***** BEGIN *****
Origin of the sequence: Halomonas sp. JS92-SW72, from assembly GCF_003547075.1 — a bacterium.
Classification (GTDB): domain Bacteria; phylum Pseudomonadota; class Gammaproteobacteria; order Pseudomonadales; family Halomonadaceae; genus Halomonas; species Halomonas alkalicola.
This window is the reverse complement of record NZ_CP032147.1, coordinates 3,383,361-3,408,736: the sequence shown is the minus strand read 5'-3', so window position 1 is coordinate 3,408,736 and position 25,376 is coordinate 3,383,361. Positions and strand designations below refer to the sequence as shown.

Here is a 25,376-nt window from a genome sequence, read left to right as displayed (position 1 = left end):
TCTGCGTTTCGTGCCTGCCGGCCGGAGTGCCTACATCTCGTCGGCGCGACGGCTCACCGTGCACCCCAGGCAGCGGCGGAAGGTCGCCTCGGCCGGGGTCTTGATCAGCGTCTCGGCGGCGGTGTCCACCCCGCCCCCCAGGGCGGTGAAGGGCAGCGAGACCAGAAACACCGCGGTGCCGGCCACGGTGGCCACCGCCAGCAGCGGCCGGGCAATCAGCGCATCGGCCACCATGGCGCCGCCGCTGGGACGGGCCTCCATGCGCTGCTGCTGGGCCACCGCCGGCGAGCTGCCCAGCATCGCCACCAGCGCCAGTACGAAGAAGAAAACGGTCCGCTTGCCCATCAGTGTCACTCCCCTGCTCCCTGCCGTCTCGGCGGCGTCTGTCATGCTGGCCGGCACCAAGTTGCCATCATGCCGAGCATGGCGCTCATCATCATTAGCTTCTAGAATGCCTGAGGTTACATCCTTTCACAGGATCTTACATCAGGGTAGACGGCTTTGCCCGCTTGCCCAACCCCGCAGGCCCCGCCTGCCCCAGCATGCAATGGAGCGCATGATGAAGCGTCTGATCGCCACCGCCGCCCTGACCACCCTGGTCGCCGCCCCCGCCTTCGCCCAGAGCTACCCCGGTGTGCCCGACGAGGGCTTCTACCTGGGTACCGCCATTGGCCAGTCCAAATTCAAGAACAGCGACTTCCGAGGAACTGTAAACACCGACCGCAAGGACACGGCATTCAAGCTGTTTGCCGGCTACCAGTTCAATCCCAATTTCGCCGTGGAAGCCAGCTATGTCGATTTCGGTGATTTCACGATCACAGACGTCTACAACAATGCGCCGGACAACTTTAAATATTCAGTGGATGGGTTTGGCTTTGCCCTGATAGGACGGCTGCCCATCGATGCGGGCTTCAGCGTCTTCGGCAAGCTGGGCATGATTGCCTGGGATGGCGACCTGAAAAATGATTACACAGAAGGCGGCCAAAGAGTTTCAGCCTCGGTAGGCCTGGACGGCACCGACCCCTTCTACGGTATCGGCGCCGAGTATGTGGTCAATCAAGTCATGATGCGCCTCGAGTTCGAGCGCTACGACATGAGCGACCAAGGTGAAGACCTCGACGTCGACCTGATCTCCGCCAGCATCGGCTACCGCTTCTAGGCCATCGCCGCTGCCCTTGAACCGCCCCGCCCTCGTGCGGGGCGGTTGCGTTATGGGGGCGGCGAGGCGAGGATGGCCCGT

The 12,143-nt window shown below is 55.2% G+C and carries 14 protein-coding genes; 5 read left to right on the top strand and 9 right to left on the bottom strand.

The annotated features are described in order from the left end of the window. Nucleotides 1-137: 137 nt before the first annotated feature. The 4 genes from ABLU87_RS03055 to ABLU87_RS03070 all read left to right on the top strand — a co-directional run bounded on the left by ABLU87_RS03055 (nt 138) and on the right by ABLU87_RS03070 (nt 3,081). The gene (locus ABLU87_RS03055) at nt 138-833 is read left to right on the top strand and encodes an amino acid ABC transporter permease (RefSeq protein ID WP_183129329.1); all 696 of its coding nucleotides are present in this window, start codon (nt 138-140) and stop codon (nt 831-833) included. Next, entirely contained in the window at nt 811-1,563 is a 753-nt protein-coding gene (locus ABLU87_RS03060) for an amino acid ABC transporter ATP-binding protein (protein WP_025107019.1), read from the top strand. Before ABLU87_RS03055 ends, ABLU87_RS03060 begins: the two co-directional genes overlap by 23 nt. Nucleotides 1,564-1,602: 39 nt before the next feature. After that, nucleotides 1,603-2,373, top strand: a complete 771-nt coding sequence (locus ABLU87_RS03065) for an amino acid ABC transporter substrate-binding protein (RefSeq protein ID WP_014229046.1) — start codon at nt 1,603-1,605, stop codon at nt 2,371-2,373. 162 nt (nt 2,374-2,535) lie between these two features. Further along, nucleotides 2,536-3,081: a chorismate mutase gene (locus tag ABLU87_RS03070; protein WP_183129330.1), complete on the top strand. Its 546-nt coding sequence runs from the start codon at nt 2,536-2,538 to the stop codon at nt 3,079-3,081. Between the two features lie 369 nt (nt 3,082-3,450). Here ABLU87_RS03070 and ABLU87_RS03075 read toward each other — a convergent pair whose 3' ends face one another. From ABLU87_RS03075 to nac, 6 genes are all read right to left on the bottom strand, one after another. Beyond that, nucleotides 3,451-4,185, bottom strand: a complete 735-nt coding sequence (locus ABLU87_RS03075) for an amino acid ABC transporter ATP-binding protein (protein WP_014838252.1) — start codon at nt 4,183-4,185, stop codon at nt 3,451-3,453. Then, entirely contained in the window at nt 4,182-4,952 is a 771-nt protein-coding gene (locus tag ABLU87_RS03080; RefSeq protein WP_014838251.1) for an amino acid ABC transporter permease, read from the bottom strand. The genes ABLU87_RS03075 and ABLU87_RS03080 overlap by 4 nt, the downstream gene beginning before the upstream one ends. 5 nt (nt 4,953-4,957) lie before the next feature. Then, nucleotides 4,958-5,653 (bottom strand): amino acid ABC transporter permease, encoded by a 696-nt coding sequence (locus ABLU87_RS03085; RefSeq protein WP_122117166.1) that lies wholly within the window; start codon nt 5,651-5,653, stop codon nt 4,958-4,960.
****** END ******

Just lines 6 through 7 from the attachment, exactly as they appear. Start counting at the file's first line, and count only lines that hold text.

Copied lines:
The 12,143-nt window shown below is 55.2% G+C and carries 14 protein-coding genes; 5 read left to right on the top strand and 9 right to left on the bottom strand.

The annotated features are described in order from the left end of the window. Nucleotides 1-137: 137 nt before the first annotated feature. The 4 genes from ABLU87_RS03055 to ABLU87_RS03070 all read left to right on the top strand — a co-directional run bounded on the left by ABLU87_RS03055 (nt 138) and on the right by ABLU87_RS03070 (nt 3,081). The gene (locus ABLU87_RS03055) at nt 138-833 is read left to right on the top strand and encodes an amino acid ABC transporter permease (RefSeq protein ID WP_183129329.1); all 696 of its coding nucleotides are present in this window, start codon (nt 138-140) and stop codon (nt 831-833) included. Next, entirely contained in the window at nt 811-1,563 is a 753-nt protein-coding gene (locus ABLU87_RS03060) for an amino acid ABC transporter ATP-binding protein (protein WP_025107019.1), read from the top strand. Before ABLU87_RS03055 ends, ABLU87_RS03060 begins: the two co-directional genes overlap by 23 nt. Nucleotides 1,564-1,602: 39 nt before the next feature. After that, nucleotides 1,603-2,373, top strand: a complete 771-nt coding sequence (locus ABLU87_RS03065) for an amino acid ABC transporter substrate-binding protein (RefSeq protein ID WP_014229046.1) — start codon at nt 1,603-1,605, stop codon at nt 2,371-2,373. 162 nt (nt 2,374-2,535) lie between these two features. Further along, nucleotides 2,536-3,081: a chorismate mutase gene (locus tag ABLU87_RS03070; protein WP_183129330.1), complete on the top strand. Its 546-nt coding sequence runs from the start codon at nt 2,536-2,538 to the stop codon at nt 3,079-3,081. Between the two features lie 369 nt (nt 3,082-3,450). Here ABLU87_RS03070 and ABLU87_RS03075 read toward each other — a convergent pair whose 3' ends face one another. From ABLU87_RS03075 to nac, 6 genes are all read right to left on the bottom strand, one after another. Beyond that, nucleotides 3,451-4,185, bottom strand: a complete 735-nt coding sequence (locus ABLU87_RS03075) for an amino acid ABC transporter ATP-binding protein (protein WP_014838252.1) — start codon at nt 4,183-4,185, stop codon at nt 3,451-3,453. Then, entirely contained in the window at nt 4,182-4,952 is a 771-nt protein-coding gene (locus tag ABLU87_RS03080; RefSeq protein WP_014838251.1) for an amino acid ABC transporter permease, read from the bottom strand. The genes ABLU87_RS03075 and ABLU87_RS03080 overlap by 4 nt, the downstream gene beginning before the upstream one ends. 5 nt (nt 4,953-4,957) lie before the next feature. Then, nucleotides 4,958-5,653 (bottom strand): amino acid ABC transporter permease, encoded by a 696-nt coding sequence (locus ABLU87_RS03085; RefSeq protein WP_122117166.1) that lies wholly within the window; start codon nt 5,651-5,653, stop codon nt 4,958-4,960.